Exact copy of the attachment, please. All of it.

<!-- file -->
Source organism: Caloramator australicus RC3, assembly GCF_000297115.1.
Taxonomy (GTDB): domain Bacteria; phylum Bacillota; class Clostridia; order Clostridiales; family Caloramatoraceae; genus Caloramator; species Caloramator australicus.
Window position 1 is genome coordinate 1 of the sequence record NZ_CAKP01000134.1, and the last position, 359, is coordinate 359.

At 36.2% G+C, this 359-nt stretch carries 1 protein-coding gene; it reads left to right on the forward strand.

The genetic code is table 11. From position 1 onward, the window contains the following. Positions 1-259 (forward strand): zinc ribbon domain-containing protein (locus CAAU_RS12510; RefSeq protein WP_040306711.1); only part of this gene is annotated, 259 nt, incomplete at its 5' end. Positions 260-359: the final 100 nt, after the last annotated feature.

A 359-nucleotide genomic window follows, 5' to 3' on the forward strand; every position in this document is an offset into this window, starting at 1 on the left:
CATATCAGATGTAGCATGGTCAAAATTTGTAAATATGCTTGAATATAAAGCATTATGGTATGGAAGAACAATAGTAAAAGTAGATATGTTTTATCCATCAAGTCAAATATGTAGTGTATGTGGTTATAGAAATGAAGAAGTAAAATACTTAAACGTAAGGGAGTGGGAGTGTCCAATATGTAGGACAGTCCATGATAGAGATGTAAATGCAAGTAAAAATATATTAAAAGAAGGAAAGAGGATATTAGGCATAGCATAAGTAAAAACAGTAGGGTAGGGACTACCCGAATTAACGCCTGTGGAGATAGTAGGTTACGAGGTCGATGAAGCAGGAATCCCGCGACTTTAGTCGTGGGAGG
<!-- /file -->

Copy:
Source organism: Caloramator australicus RC3, assembly GCF_000297115.1.
Taxonomy (GTDB): domain Bacteria; phylum Bacillota; class Clostridia; order Clostridiales; family Caloramatoraceae; genus Caloramator; species Caloramator australicus.
Window position 1 is genome coordinate 1 of the sequence record NZ_CAKP01000134.1, and the last position, 359, is coordinate 359.

At 36.2% G+C, this 359-nt stretch carries 1 protein-coding gene; it reads left to right on the forward strand.

The genetic code is table 11. From position 1 onward, the window contains the following. Positions 1-259 (forward strand): zinc ribbon domain-containing protein (locus CAAU_RS12510; RefSeq protein WP_040306711.1); only part of this gene is annotated, 259 nt, incomplete at its 5' end. Positions 260-359: the final 100 nt, after the last annotated feature.

A 359-nucleotide genomic window follows, 5' to 3' on the forward strand; every position in this document is an offset into this window, starting at 1 on the left:
CATATCAGATGTAGCATGGTCAAAATTTGTAAATATGCTTGAATATAAAGCATTATGGTATGGAAGAACAATAGTAAAAGTAGATATGTTTTATCCATCAAGTCAAATATGTAGTGTATGTGGTTATAGAAATGAAGAAGTAAAATACTTAAACGTAAGGGAGTGGGAGTGTCCAATATGTAGGACAGTCCATGATAGAGATGTAAATGCAAGTAAAAATATATTAAAAGAAGGAAAGAGGATATTAGGCATAGCATAAGTAAAAACAGTAGGGTAGGGACTACCCGAATTAACGCCTGTGGAGATAGTAGGTTACGAGGTCGATGAAGCAGGAATCCCGCGACTTTAGTCGTGGGAGG